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Make Superman Jewish Again

The Man of Steel has distinctly Semitic roots, and the celebrated comic book artist about to reimagine him wants to honor them. But just what does that mean in 2018?

Liel Leibovitz
February 20, 2018

Mazal tov to Brian Michael Bendis: The esteemed comic book writer has recently jumped ship from Marvel to DC, and, later this year, will give new life to the publisher’s most iconic hero, Superman.

“I’m a little Jewish boy from Cleveland,” Bendis told Forbes, “and my connection to Superman is very, very deep, genetically.”

He wasn’t exaggerating: Educated in an orthodox day school in Cleveland, Bendis shared with Superman’s creators, Jerry Siegel and Joe Shuster, not just a city of birth but also an obsession with all-things-Jewish, the sort of preoccupation that ended up with the hero sporting a vaguely Jewish name (Kal-El, the latter word, of course, being Hebrew for “God”) and an origin story that faintly resembled that of Moses, dispatched from certain doom as a baby only to rise again as his people’s savior.

One of Bendis’s many talents is the ability to reimagine traditional heroes in surprisingly contemporary ways, as he did when he killed off Peter Parker—also known as Spider-Man—and gave the Spidey senses instead to Miles Morales, a new teenager nibbled on by a radioactive arachnoid, half-black and half-Latino and a hundred percent great. This wasn’t just an empty nod to diversity, but a very personal undertaking: Two of Bendis’s children are adopted—one African and the other African-American—and his strength lies, in part, in creating narratives that blend comicdom’s mythology with a world that feels entirely contemporary and wholly inclusive of groups traditionally relegated to the sidelines.

His Superman, he reassured fans, will feel every bit as fresh. “Writing Superman in today’s day and age is such a powerful experience. We live in a world where we’ve heard, ‘Truth, justice, and the American way’ our whole lives, right? But this is the first time those things are really not to be taken for granted. Now I think it’s time Superman stand up and give us that hope we always want from him. It’s a great thing to be writing a character who exudes hope at a time when people really, really need it.”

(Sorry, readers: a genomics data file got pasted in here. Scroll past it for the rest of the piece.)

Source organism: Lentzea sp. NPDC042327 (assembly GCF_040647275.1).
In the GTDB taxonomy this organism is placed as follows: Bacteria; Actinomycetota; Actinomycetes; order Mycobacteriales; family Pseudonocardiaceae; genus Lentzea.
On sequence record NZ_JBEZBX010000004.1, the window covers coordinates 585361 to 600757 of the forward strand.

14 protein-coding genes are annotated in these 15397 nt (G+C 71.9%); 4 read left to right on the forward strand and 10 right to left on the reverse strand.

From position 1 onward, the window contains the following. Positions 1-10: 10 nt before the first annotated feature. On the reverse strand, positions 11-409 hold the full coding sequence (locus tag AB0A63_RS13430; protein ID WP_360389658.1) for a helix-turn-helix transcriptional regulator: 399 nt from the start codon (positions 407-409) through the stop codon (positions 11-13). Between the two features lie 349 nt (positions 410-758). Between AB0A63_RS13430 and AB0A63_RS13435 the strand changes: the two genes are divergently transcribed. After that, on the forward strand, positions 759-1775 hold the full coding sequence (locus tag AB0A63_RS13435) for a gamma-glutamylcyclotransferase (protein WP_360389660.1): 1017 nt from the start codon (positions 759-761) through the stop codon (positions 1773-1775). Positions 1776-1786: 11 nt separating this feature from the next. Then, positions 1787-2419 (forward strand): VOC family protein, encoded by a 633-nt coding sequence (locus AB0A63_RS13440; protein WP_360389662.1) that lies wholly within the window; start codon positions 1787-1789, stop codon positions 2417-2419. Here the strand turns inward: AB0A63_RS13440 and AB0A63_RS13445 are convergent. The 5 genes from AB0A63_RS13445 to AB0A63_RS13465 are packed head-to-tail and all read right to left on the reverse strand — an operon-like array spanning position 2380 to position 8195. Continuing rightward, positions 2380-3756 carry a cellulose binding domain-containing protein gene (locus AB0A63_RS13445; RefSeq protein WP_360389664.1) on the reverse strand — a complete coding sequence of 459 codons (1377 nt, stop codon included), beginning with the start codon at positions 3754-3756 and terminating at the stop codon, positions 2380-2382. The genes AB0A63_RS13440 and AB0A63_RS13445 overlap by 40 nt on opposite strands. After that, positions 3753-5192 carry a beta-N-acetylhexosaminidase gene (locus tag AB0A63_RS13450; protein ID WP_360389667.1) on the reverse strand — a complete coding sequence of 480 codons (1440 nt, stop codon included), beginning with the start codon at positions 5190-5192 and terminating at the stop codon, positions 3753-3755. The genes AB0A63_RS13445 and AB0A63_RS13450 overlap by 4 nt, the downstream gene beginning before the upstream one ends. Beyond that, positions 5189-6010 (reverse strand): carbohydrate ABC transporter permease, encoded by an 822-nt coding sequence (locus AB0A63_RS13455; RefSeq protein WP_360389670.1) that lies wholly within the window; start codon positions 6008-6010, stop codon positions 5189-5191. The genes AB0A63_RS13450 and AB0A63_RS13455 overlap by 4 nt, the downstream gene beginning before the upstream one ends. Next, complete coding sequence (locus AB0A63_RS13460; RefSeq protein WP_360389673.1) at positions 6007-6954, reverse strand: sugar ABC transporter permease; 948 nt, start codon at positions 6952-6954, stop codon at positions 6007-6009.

But what, if we accept Superman as a crypto-Jew, does that mean, precisely? What fresh troubles might face the perpetual stranger from faraway who changes his Semitic name to the all-American Clark Kent and strives to assimilate, only to learn, again and again, that assimilation isn’t really an option? One hopes that Bendis considers, as he sits down at his desk to begin his momentous undertaking, that, in 2018, Jews experience more hate crimes than any other minority group in America, and remain arguably the only group reviled by the blowhards on both left and right.

All this isn’t to suggest that Superman abandon his lifelong struggle against Lex Luthor and instead do battle with BDS. But as Bendis himself probably realizes all too well, Superman’s story was only ever great when it played up the persecution he inevitably faced from folks terrified by his otherness. There’s nothing inherently interesting about this airborne alien—his nearly impeccable superhuman strength makes him too perfect for any mortal to empathize, unlike, say, Marvel’s gallery of deeply flawed heroes who struggle primarily with their own vices. Superman has only truly soared when facing not just Luthor’s Kryptonite but also the sneers and fears of those puny people he toiled so hard to save. In fact, the comics’ early years consisted largely of the citizens of Metropolis struggling to make sense of Superman, terrified by his distinction and oscillating between reverence and contempt.

Let Superman, then, be Superman again, and let him face the sort of bigotry, veiled and otherwise, that American Jews these days experience everywhere from the quad to the streets of Charlottesville. Bendis has the opportunity to make a Jewish hero for our time, one that revisits his own origins and replaces the anxieties of his Jewish creators with new concerns, every bit as harrowing. It’s the stuff legends are made of, and there’s no one better for the task than a kid who admits to having spent his childhood reading comic books as if they were the Torah.

Liel Leibovitz is editor-at-large for Tablet Magazine and a host of its weekly culture podcast Unorthodox and daily Talmud podcast Take One. He is the editor of Zionism: The Tablet Guide.

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